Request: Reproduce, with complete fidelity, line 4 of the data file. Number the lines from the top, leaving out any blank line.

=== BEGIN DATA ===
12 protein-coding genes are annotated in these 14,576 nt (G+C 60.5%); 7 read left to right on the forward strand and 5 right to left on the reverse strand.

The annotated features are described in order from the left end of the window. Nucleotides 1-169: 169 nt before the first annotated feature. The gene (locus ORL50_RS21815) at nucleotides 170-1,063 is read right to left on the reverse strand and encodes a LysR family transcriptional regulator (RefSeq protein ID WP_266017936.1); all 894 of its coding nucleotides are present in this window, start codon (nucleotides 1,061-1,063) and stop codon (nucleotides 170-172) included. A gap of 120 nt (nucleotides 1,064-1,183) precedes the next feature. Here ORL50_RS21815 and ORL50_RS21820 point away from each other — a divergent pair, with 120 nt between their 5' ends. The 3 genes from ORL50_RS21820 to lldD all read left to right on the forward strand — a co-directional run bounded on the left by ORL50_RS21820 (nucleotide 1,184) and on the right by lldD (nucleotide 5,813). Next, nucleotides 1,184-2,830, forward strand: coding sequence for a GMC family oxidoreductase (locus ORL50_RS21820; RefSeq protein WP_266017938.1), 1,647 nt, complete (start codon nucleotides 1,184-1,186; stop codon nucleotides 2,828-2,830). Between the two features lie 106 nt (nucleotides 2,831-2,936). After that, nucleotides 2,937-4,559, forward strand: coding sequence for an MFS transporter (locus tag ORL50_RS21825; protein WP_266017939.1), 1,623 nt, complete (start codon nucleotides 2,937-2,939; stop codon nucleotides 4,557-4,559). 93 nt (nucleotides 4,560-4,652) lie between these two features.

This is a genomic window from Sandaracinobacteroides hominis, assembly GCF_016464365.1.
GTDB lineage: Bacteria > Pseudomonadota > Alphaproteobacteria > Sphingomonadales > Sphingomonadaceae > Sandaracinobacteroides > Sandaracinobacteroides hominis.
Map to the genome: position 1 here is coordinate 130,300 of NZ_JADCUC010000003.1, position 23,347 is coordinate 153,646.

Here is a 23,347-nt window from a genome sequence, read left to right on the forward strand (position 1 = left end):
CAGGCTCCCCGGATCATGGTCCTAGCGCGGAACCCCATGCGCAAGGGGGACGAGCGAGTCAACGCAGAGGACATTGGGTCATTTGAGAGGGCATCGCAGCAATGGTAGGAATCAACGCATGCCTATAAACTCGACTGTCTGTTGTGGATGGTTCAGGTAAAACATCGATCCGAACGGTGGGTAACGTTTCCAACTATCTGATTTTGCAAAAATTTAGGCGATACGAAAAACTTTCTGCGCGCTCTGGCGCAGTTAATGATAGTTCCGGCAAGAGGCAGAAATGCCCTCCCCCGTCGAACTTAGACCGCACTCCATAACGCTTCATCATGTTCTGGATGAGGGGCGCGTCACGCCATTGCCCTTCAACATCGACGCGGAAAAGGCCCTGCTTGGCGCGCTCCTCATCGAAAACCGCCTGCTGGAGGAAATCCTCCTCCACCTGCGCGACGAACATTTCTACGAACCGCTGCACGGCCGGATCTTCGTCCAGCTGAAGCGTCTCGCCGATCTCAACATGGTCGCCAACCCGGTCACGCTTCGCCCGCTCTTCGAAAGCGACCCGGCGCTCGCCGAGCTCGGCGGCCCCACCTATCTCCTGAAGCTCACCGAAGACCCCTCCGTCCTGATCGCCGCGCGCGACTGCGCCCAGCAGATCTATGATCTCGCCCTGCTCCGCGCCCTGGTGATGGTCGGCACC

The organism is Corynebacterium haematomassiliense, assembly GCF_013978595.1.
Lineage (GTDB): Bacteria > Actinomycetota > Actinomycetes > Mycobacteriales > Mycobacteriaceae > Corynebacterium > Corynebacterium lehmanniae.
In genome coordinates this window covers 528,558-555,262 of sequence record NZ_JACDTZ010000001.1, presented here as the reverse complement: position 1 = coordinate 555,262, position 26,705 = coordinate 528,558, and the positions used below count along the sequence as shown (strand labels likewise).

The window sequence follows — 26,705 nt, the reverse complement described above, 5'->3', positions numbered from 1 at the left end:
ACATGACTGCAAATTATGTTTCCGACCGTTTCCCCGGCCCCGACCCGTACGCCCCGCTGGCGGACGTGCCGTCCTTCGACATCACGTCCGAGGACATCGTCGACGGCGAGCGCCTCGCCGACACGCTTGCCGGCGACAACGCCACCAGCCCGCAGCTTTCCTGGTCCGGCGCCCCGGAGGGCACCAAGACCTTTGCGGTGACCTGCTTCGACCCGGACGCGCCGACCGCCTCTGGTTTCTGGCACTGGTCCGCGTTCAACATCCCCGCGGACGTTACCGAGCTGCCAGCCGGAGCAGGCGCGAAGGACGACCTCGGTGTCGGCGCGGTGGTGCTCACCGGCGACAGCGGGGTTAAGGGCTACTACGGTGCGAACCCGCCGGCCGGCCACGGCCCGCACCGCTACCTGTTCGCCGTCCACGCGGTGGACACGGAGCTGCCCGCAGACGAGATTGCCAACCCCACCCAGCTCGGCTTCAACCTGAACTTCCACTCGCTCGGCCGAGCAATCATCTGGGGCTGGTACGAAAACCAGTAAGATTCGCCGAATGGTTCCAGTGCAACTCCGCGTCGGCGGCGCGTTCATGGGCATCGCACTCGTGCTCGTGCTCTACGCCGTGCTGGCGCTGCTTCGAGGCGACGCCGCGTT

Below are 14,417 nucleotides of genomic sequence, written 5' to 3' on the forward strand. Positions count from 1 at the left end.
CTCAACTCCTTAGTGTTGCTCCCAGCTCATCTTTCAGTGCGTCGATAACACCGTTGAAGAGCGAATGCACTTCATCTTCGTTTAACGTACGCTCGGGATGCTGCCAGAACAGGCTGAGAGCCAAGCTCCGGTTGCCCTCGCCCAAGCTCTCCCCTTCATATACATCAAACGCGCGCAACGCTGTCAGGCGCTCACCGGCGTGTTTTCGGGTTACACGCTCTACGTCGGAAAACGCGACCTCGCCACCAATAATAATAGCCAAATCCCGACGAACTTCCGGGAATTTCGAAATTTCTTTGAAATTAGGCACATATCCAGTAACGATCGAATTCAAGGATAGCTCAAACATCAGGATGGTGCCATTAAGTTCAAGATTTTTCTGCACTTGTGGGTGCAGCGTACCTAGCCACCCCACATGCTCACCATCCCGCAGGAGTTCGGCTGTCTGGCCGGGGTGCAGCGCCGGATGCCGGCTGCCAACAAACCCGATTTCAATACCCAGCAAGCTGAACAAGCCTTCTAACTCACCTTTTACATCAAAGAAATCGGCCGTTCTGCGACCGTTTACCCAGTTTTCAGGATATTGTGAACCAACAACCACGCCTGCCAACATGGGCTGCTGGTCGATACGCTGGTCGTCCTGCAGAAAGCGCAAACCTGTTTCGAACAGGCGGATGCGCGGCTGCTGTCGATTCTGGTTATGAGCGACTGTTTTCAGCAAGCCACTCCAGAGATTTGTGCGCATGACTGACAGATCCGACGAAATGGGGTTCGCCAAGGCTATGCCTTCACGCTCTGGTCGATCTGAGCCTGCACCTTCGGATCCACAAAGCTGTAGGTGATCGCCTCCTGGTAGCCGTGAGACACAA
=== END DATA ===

GTDB lineage: Bacteria > Pseudomonadota > Alphaproteobacteria > Sphingomonadales > Sphingomonadaceae > Sandaracinobacteroides > Sandaracinobacteroides hominis.